The Sports Daily > Ultimate NYG
Rule #19

In the NFL, 31 teams lose and 1 team wins.  You have to have a blueprint.  At the end of the 2006 season, the Giants eroded due to many reasons. 

One of them was that the players were NOT playing for Coughlin.  To be fair, Coughlin reminds us of the injuries to Strahan (Lisfranc) and (a rising) Tuck.  I was on record saying that the Giants needed to get rid of Coughlin because he had 3 years and his Jacksonville ways HAD NOT CHANGED. 

1) Tiki Barber asked Coughlin for easier practices in Nov and Dec.  His body was beat up.  Be fair to a warrior who had ~ 10K yards rushing, 5K yards receiving and 2K yards on special teams.  Old Coughlin’s answer? No.  Tiki’s answer- I’m outta here. 

In walks John Mara, Coughlin has to change to save his job, he changes.  The rest is history. Plaxico Burress noted that as a direct result of these council meetings, players voiced dissatisfaction (video minute 1:20) with the length and severity of practices in November and December.  Players were tired and all of the work during the week left them without enough energy on the weekend, ESPECIALLY AS THE SEASON WORE ON.  Rule #19. Coughlin listened.  The Giants were not road warriors in 2007 by accident.  They had energy left in the tank on Sunday and played like it.  Especially on the road.

This would have never happened to Coughlin in Jacksonville or Coughlin in NY from 2004-2006.  Now the Giants had the POSSIBILITY of a title in 2007.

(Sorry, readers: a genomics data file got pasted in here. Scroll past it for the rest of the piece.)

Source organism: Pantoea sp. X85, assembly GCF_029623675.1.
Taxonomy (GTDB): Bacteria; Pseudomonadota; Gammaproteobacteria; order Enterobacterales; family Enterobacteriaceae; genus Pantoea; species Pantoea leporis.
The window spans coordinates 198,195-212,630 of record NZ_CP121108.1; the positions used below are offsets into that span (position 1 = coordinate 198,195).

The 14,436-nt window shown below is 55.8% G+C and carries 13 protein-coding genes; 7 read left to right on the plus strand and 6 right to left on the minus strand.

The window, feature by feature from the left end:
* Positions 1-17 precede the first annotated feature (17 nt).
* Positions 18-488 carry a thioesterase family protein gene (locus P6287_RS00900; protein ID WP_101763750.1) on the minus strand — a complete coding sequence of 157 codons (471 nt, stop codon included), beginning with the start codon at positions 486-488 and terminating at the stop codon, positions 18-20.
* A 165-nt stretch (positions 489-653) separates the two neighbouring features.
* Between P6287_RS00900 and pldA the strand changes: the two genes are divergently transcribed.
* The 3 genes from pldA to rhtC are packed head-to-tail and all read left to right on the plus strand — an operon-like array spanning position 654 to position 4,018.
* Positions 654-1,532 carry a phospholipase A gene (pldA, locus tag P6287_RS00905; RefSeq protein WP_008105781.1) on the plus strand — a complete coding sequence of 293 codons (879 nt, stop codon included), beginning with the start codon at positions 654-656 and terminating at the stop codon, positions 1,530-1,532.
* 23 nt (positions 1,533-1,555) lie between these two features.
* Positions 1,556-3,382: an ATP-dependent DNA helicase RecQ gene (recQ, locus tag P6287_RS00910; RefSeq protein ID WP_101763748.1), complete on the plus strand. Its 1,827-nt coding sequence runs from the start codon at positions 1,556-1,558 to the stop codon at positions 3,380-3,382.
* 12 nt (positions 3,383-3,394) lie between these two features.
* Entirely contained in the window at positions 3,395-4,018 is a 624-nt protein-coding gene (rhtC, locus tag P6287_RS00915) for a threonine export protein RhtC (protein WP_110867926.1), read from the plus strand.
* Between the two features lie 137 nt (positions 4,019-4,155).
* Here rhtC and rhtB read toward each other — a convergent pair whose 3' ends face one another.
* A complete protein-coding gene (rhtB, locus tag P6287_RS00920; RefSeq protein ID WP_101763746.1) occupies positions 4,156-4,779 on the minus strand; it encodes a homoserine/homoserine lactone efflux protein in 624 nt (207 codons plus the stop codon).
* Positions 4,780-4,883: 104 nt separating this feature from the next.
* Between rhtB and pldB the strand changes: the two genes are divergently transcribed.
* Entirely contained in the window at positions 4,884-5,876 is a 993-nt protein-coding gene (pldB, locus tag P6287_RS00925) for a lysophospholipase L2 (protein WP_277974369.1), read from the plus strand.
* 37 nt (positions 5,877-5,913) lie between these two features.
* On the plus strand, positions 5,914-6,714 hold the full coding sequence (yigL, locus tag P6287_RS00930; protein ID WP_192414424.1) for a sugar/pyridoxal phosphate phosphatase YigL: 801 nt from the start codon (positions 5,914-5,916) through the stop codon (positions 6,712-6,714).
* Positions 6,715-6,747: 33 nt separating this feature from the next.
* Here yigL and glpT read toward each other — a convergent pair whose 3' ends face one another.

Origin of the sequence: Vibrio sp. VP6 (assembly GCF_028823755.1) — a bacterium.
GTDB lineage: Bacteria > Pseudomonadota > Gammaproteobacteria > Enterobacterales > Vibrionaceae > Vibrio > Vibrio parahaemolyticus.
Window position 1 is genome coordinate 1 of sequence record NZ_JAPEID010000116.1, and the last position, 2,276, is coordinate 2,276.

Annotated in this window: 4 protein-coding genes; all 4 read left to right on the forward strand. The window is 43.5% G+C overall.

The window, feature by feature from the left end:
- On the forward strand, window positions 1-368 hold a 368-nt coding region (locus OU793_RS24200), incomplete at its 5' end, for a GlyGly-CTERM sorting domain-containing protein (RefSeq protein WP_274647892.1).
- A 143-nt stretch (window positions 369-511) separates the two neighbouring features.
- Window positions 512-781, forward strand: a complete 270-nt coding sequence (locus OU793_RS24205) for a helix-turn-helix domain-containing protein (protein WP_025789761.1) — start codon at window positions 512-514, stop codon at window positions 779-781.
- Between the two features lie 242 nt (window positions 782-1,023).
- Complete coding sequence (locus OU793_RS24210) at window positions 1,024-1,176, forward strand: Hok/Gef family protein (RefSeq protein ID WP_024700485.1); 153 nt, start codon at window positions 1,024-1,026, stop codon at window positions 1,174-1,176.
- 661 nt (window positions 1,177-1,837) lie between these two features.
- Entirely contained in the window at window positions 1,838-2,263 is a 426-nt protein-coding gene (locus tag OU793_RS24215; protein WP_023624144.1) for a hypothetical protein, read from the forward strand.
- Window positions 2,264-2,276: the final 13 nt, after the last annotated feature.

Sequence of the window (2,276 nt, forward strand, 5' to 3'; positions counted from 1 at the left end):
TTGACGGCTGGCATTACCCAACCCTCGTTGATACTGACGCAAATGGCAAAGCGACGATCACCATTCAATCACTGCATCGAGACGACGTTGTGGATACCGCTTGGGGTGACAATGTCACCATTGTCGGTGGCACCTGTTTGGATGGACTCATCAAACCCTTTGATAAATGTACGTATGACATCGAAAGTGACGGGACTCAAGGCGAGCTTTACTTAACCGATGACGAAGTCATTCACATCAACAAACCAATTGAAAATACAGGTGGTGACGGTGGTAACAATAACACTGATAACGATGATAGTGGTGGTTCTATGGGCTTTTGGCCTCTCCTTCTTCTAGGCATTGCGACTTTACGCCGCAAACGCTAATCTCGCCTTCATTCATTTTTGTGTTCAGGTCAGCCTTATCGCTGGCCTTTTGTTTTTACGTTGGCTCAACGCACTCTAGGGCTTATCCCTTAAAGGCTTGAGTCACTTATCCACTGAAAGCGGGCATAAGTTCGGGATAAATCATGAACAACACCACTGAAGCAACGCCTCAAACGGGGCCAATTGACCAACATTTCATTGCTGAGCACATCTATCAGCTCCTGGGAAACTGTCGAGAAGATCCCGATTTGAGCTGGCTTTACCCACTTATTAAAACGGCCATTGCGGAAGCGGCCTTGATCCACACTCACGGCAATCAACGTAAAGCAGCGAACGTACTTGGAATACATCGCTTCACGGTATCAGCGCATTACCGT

Do you think this is something new, that Tiki was the first to complain about this?  Tiki saw first hand how Fassel, for all of Gentleman Jim’s shortcomings, was responsive to his players, went easy on them as the season wore on, the teams he coached responded to him and did really well in December (until that last of 7 seasons, of course).  This was where the Rule came from. 

2) It does not surprise this blogger that just yesterday we get the revelation from Jamal Lewis in Cleveland that Mangini is working the team too hard in the middle of the week.  Sound familiar?  Giants fans may not appreciate what Barber has done after leaving the field, but his heart was in the right place.  He was playing for an ogre.  

3) Paul W., a lifelong Browns fan and visitor to this blog, shares some reminiscences from his youth:

In an old “Black History Month” Tivo I have (“Jim Brown- Player of the Millenium”), Jim Brown talks about his disagrements with Paul Brown before the coach got fired by Art Modell.  Jim Brown mentioned that Paul Brown thought that he was “dogging it” when Jim Brown didn’t want to do the pushups during the week before the game. Jim Brown said that by midseason his arms were always aching from the pounding, his use of them with stiff arms and a “crow bar” move he used to break tackles!  He needed them to heal so (as he put it) “I had my weapons working on Sunday!”  Old school Paul Brown didn’t believe it!  The year after Paul Brown gets fired, the Browns hired Blanton Collier, one of the unsung great NFL coaches!  In ’63, Jim Brown was out to prove that he was no creation of Paul Brown.  Check out his statistics in the 14 game season of 1963!!!  Nobody’s ever come close to it. 1864 yds, 6.2 yds/carry.  The next year they win it all!  Btw, during all of those Jim Brown years it was always the Giants with Y.A. (Tittle) who were breaking my heart until 1964.  In ’65 the Browns lost to Green Bay in the Championship game and that was Jim Brown’s last game at the age of 29. 
So we find out that this thing about listening to your players has been going on for a little longer than Barber and Lewis.  Coaches are afraid to give up that ironclad authority.  At all costs?
Is Old Tom back?  I find it interesting to note that the two Super Bowls the Giants have been in since Parcells left (XXXV and XLII) both had coaches on the doorstep of getting fired.  In 2000 it was Fassel “all in” because he had nothing to lose, except his job, after the underwhelming loss to Detroit that made them 7-4.  In 2007 we chronicled the Old Coughlin who wouldn’t listen to his players.  It can be argued that both coaches went back to their “old” ways after picking up teflon once they made it to the Super Bowl.